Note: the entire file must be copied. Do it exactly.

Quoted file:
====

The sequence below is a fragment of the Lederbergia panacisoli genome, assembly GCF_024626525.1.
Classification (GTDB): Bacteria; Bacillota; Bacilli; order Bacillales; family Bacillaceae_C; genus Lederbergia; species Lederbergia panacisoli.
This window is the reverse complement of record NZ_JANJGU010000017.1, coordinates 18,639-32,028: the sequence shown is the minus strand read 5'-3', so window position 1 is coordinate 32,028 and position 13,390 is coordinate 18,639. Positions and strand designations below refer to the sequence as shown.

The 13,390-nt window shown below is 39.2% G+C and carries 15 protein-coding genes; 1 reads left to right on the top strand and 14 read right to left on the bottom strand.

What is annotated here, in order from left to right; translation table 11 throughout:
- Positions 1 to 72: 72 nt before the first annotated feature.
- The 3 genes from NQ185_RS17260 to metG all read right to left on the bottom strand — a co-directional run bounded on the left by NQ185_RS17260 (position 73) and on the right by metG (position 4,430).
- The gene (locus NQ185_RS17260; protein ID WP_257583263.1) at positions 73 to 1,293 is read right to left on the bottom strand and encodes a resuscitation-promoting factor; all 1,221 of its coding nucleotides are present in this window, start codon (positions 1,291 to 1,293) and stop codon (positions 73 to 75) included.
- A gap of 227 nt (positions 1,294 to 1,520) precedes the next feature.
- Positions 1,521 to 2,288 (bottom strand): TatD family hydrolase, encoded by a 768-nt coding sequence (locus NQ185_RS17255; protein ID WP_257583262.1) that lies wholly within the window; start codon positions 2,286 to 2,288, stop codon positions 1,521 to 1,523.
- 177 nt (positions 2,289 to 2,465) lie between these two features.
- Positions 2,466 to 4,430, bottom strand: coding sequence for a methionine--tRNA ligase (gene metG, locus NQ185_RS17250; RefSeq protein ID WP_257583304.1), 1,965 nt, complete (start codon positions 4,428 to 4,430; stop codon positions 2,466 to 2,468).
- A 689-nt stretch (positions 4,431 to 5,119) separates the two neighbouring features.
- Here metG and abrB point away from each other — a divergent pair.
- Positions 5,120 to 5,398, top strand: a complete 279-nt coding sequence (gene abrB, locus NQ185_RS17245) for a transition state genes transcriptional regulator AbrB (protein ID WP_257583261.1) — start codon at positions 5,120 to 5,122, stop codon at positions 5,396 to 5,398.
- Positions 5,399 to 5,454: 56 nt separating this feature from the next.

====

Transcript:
The sequence below is a fragment of the Lederbergia panacisoli genome, assembly GCF_024626525.1.
Classification (GTDB): Bacteria; Bacillota; Bacilli; order Bacillales; family Bacillaceae_C; genus Lederbergia; species Lederbergia panacisoli.
This window is the reverse complement of record NZ_JANJGU010000017.1, coordinates 18,639-32,028: the sequence shown is the minus strand read 5'-3', so window position 1 is coordinate 32,028 and position 13,390 is coordinate 18,639. Positions and strand designations below refer to the sequence as shown.

The 13,390-nt window shown below is 39.2% G+C and carries 15 protein-coding genes; 1 reads left to right on the top strand and 14 read right to left on the bottom strand.

What is annotated here, in order from left to right; translation table 11 throughout:
- Positions 1 to 72: 72 nt before the first annotated feature.
- The 3 genes from NQ185_RS17260 to metG all read right to left on the bottom strand — a co-directional run bounded on the left by NQ185_RS17260 (position 73) and on the right by metG (position 4,430).
- The gene (locus NQ185_RS17260; protein ID WP_257583263.1) at positions 73 to 1,293 is read right to left on the bottom strand and encodes a resuscitation-promoting factor; all 1,221 of its coding nucleotides are present in this window, start codon (positions 1,291 to 1,293) and stop codon (positions 73 to 75) included.
- A gap of 227 nt (positions 1,294 to 1,520) precedes the next feature.
- Positions 1,521 to 2,288 (bottom strand): TatD family hydrolase, encoded by a 768-nt coding sequence (locus NQ185_RS17255; protein ID WP_257583262.1) that lies wholly within the window; start codon positions 2,286 to 2,288, stop codon positions 1,521 to 1,523.
- 177 nt (positions 2,289 to 2,465) lie between these two features.
- Positions 2,466 to 4,430, bottom strand: coding sequence for a methionine--tRNA ligase (gene metG, locus NQ185_RS17250; RefSeq protein ID WP_257583304.1), 1,965 nt, complete (start codon positions 4,428 to 4,430; stop codon positions 2,466 to 2,468).
- A 689-nt stretch (positions 4,431 to 5,119) separates the two neighbouring features.
- Here metG and abrB point away from each other — a divergent pair.
- Positions 5,120 to 5,398, top strand: a complete 279-nt coding sequence (gene abrB, locus NQ185_RS17245) for a transition state genes transcriptional regulator AbrB (protein ID WP_257583261.1) — start codon at positions 5,120 to 5,122, stop codon at positions 5,396 to 5,398.
- Positions 5,399 to 5,454: 56 nt separating this feature from the next.